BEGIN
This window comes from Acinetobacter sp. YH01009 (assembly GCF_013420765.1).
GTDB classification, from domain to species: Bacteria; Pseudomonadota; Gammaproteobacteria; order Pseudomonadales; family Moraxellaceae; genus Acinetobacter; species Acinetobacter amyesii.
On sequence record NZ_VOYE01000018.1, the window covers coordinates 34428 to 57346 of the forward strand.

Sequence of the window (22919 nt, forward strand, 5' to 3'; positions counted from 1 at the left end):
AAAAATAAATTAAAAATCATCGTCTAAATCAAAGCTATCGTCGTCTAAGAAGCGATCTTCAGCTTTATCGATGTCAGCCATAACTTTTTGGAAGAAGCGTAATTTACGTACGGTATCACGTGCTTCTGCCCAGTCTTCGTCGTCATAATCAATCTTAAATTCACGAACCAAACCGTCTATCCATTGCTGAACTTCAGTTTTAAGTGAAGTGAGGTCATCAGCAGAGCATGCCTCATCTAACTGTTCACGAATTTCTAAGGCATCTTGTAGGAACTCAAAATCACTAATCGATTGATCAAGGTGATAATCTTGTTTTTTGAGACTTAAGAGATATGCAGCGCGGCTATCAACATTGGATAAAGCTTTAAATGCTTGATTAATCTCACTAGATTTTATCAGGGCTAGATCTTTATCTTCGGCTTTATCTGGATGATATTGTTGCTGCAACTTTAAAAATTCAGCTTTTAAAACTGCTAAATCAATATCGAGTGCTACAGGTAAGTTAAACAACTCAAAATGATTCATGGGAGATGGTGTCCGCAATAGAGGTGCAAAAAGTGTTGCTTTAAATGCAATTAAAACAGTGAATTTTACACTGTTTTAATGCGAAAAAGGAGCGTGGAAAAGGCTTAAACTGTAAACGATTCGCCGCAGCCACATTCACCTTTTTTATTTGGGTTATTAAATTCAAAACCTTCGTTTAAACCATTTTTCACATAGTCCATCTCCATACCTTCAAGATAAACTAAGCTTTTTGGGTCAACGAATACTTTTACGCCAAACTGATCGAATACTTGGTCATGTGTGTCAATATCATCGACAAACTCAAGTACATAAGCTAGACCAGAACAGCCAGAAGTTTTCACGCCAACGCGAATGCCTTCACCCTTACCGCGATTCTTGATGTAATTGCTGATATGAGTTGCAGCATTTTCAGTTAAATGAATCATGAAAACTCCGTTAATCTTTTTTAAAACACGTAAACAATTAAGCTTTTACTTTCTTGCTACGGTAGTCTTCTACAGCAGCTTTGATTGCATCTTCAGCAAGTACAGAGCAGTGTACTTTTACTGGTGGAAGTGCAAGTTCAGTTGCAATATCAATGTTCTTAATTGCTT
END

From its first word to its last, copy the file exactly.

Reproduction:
This window comes from Acinetobacter sp. YH01009 (assembly GCF_013420765.1).
GTDB classification, from domain to species: Bacteria; Pseudomonadota; Gammaproteobacteria; order Pseudomonadales; family Moraxellaceae; genus Acinetobacter; species Acinetobacter amyesii.
On sequence record NZ_VOYE01000018.1, the window covers coordinates 34428 to 57346 of the forward strand.

Sequence of the window (22919 nt, forward strand, 5' to 3'; positions counted from 1 at the left end):
AAAAATAAATTAAAAATCATCGTCTAAATCAAAGCTATCGTCGTCTAAGAAGCGATCTTCAGCTTTATCGATGTCAGCCATAACTTTTTGGAAGAAGCGTAATTTACGTACGGTATCACGTGCTTCTGCCCAGTCTTCGTCGTCATAATCAATCTTAAATTCACGAACCAAACCGTCTATCCATTGCTGAACTTCAGTTTTAAGTGAAGTGAGGTCATCAGCAGAGCATGCCTCATCTAACTGTTCACGAATTTCTAAGGCATCTTGTAGGAACTCAAAATCACTAATCGATTGATCAAGGTGATAATCTTGTTTTTTGAGACTTAAGAGATATGCAGCGCGGCTATCAACATTGGATAAAGCTTTAAATGCTTGATTAATCTCACTAGATTTTATCAGGGCTAGATCTTTATCTTCGGCTTTATCTGGATGATATTGTTGCTGCAACTTTAAAAATTCAGCTTTTAAAACTGCTAAATCAATATCGAGTGCTACAGGTAAGTTAAACAACTCAAAATGATTCATGGGAGATGGTGTCCGCAATAGAGGTGCAAAAAGTGTTGCTTTAAATGCAATTAAAACAGTGAATTTTACACTGTTTTAATGCGAAAAAGGAGCGTGGAAAAGGCTTAAACTGTAAACGATTCGCCGCAGCCACATTCACCTTTTTTATTTGGGTTATTAAATTCAAAACCTTCGTTTAAACCATTTTTCACATAGTCCATCTCCATACCTTCAAGATAAACTAAGCTTTTTGGGTCAACGAATACTTTTACGCCAAACTGATCGAATACTTGGTCATGTGTGTCAATATCATCGACAAACTCAAGTACATAAGCTAGACCAGAACAGCCAGAAGTTTTCACGCCAACGCGAATGCCTTCACCCTTACCGCGATTCTTGATGTAATTGCTGATATGAGTTGCAGCATTTTCAGTTAAATGAATCATGAAAACTCCGTTAATCTTTTTTAAAACACGTAAACAATTAAGCTTTTACTTTCTTGCTACGGTAGTCTTCTACAGCAGCTTTGATTGCATCTTCAGCAAGTACAGAGCAGTGTACTTTTACTGGTGGAAGTGCAAGTTCAGTTGCAATATCAATGTTCTTAATTGCTT